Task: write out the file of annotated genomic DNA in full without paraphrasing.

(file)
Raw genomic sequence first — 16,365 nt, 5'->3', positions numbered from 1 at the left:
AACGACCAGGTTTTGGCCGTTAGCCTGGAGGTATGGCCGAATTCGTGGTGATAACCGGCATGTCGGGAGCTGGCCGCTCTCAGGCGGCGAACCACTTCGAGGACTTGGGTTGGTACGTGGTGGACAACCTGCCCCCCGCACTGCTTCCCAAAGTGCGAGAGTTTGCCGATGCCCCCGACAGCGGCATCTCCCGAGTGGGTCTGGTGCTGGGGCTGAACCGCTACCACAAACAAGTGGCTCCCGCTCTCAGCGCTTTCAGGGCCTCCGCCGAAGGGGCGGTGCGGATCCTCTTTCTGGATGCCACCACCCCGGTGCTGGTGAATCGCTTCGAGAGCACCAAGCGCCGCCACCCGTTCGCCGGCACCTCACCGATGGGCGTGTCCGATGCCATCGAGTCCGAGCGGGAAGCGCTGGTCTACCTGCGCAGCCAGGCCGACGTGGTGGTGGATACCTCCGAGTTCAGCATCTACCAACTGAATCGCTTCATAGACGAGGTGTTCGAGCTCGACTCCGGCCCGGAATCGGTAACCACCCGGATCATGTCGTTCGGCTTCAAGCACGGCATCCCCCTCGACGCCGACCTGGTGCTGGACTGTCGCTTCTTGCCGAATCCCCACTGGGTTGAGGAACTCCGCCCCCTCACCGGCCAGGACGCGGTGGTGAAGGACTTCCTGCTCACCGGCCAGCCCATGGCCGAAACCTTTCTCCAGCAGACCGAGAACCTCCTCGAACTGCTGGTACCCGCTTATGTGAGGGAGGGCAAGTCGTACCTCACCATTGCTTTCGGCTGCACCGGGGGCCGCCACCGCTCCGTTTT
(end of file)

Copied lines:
Raw genomic sequence first — 16,365 nt, 5'->3', positions numbered from 1 at the left:
AACGACCAGGTTTTGGCCGTTAGCCTGGAGGTATGGCCGAATTCGTGGTGATAACCGGCATGTCGGGAGCTGGCCGCTCTCAGGCGGCGAACCACTTCGAGGACTTGGGTTGGTACGTGGTGGACAACCTGCCCCCCGCACTGCTTCCCAAAGTGCGAGAGTTTGCCGATGCCCCCGACAGCGGCATCTCCCGAGTGGGTCTGGTGCTGGGGCTGAACCGCTACCACAAACAAGTGGCTCCCGCTCTCAGCGCTTTCAGGGCCTCCGCCGAAGGGGCGGTGCGGATCCTCTTTCTGGATGCCACCACCCCGGTGCTGGTGAATCGCTTCGAGAGCACCAAGCGCCGCCACCCGTTCGCCGGCACCTCACCGATGGGCGTGTCCGATGCCATCGAGTCCGAGCGGGAAGCGCTGGTCTACCTGCGCAGCCAGGCCGACGTGGTGGTGGATACCTCCGAGTTCAGCATCTACCAACTGAATCGCTTCATAGACGAGGTGTTCGAGCTCGACTCCGGCCCGGAATCGGTAACCACCCGGATCATGTCGTTCGGCTTCAAGCACGGCATCCCCCTCGACGCCGACCTGGTGCTGGACTGTCGCTTCTTGCCGAATCCCCACTGGGTTGAGGAACTCCGCCCCCTCACCGGCCAGGACGCGGTGGTGAAGGACTTCCTGCTCACCGGCCAGCCCATGGCCGAAACCTTTCTCCAGCAGACCGAGAACCTCCTCGAACTGCTGGTACCCGCTTATGTGAGGGAGGGCAAGTCGTACCTCACCATTGCTTTCGGCTGCACCGGGGGCCGCCACCGCTCCGTTTT